Interestingly, the one time I did hallucinate I don't think I'd been awake for more than a day and a half and it was one of my earliest experiences with sleep deprivation. Sounds to me like more experimentation and study is required.

    Last edited 27/04/16 9:03 pm

      I'm curious what you hallucinated.

        It wasn't anything spectacular if that's what you're wondering lol. I was playing a game on my PC, and it was a side-scrolling platformer. I was extremely tired and I suddenly thought I was playing a completely different game, a first person shooter, and my hands actually moved to the WASD keys and the mouse. I was seeing an entirely imaginary scene on my screen. My character in the game that I was actually playing died before I snapped out of it.

      Probably depends on your definition of hallucination. In media it's usually popularized as a highly visual thing, but for me, the first signs of hallucination have always been aural. Hearing things: voices, audio clips from media, memories, whatever.

      I did the 'uberman schedule' of polyphasic sleeping a few years ago (3.5hr blocks of being awake, 20-30min sleep, repeat - no single long sleep session, just the 'naps'). First time I carried it on for 9 months. Second time, only went for 6 months.

      The general theory of polyphasic sleeping is that measurement of brain waves shows that an 8hr sleep cycle is broken up into 90min chunks, which all follow a pattern of about 20-30min of the restorative REM sleep, buffered by phasing in and out of alpha and beta brain wave stages.
      When you’re sleep-deprived and finally manage to get to sleep, if it’s desperate, your brain will cut out the alpha and beta phases and go directly to REM.

      If you train yourself, you can start undertaking naps which are ONLY REM sleep and skip alpha/beta phases altogether, indefinitely. So you still get as much REM in a single day with 6x 20-30min naps (totalling about 4hrs sleep) as a person who sleeps for 8hrs straight.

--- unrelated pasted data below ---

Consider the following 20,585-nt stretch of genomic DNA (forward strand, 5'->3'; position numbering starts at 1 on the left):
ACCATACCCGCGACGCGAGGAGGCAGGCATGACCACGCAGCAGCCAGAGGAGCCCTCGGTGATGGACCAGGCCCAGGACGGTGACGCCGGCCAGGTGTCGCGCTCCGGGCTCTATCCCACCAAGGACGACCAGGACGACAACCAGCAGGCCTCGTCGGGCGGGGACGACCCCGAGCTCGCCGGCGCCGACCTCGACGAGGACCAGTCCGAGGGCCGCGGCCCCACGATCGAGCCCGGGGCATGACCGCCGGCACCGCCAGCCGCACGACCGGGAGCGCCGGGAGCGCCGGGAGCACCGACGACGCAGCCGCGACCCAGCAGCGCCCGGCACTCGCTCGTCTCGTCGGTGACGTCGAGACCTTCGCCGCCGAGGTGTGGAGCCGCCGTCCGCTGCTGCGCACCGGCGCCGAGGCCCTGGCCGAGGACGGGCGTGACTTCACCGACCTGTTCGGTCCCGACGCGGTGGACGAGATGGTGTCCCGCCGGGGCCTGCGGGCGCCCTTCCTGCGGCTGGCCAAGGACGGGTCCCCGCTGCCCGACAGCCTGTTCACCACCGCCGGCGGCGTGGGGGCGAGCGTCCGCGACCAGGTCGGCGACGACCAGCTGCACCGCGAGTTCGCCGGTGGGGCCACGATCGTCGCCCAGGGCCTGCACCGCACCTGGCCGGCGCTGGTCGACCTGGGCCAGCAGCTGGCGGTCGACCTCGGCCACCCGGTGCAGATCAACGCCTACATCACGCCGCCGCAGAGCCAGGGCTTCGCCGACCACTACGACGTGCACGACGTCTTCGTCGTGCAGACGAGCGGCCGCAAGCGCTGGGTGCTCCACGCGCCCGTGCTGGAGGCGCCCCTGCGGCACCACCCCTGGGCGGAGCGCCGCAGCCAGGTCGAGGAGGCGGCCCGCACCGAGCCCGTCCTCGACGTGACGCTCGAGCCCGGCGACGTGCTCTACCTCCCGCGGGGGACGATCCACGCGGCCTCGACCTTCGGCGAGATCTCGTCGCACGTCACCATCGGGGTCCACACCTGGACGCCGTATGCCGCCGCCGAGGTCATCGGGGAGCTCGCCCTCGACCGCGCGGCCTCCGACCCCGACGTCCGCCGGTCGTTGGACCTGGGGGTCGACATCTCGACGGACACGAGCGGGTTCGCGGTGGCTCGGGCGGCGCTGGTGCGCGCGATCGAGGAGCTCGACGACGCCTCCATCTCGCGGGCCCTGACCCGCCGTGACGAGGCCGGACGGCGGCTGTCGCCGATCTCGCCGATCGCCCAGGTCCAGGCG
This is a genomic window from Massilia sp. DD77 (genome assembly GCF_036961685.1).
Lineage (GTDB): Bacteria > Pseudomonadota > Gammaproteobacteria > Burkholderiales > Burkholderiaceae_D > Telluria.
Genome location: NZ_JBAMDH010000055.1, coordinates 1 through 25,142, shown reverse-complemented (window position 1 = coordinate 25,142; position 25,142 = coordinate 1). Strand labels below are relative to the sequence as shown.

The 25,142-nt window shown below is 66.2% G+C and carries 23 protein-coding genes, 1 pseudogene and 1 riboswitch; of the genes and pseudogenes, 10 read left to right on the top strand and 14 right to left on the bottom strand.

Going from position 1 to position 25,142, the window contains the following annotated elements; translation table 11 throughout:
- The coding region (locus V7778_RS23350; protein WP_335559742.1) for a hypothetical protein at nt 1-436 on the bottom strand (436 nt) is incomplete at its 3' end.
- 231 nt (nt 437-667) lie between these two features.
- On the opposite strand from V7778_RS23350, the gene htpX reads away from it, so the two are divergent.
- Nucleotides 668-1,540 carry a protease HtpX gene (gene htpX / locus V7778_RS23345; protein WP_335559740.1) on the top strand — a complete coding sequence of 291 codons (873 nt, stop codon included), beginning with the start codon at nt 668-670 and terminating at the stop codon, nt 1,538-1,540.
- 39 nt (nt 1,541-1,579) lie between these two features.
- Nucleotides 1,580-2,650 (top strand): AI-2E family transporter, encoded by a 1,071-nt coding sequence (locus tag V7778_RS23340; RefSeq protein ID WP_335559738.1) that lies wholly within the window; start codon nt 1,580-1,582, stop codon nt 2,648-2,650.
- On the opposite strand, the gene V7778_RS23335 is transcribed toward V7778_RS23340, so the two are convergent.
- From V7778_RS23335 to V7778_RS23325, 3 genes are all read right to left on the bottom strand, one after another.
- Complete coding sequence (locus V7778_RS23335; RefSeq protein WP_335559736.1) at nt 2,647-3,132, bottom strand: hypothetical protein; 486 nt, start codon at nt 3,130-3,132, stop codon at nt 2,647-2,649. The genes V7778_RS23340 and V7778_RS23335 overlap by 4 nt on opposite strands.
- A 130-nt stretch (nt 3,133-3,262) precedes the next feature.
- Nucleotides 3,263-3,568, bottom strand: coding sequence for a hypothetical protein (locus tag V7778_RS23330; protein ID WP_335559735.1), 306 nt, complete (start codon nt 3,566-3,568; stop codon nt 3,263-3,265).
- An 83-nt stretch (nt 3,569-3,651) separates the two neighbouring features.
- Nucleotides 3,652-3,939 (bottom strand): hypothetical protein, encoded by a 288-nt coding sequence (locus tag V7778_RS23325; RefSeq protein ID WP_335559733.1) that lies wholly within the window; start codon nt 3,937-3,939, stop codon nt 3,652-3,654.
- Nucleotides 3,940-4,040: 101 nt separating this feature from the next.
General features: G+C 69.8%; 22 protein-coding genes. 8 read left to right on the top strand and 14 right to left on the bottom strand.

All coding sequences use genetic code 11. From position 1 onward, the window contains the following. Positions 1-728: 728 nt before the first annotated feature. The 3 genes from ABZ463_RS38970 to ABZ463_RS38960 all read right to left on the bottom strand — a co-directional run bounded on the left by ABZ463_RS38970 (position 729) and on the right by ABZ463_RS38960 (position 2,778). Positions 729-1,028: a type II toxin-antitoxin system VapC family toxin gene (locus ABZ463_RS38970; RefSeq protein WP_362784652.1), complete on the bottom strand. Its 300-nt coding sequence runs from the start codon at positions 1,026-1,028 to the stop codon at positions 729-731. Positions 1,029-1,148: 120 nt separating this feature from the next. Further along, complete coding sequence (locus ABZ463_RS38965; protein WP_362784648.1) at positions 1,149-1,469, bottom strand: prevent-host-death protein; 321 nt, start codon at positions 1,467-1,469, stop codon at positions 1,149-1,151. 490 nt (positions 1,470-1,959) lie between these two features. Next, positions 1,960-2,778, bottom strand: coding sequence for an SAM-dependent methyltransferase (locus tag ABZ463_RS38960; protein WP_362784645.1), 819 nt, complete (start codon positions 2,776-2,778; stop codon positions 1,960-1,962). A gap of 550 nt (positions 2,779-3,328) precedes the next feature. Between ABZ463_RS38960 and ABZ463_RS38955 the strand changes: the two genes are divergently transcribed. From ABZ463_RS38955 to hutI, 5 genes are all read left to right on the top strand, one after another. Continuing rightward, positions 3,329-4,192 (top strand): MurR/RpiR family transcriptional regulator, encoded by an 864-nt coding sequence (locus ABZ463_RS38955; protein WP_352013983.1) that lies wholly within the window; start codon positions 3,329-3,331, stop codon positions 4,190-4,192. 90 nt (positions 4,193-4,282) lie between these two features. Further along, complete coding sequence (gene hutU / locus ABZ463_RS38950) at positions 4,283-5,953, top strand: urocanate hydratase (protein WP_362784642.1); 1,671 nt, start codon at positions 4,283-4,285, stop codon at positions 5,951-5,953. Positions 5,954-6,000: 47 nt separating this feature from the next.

And the way you start that schedule is with sleep deprivation. And seriously, for the first week to two weeks of starting the practice, you definitely hallucinate. Quite a few of those background conversations you have internally? They straight-up shut down. It gets real quiet in there. For me that was usually after a few days, including naps, so if someone was getting hallucinations after 2 days of a hard 'no sleep', which meant no naps whatsoever, then yeah... I believe it.

    Whilst I know lack of sleep is bad, I always thought it was fine with the exception of low uninterrupted sleep.

    As a first time father of a 4-month old, I'm sleep deprived. I do the night shift. Baby usually wakes 1-2 times a night and sleeps 4 hours max. Usually I only 3-3.5 hours of uninterrupted sleep tops. And I usually don't catch up during the day. Based on this article, that's bad. But it's amazing how adaptable the body is. Never thought I could function on less than 7 straight.

    But I manage. Day after day, week after week

    Study log; Day 125+: it has been 15 weeks and subject #407 still claims the sack of potatoes is actually a baby.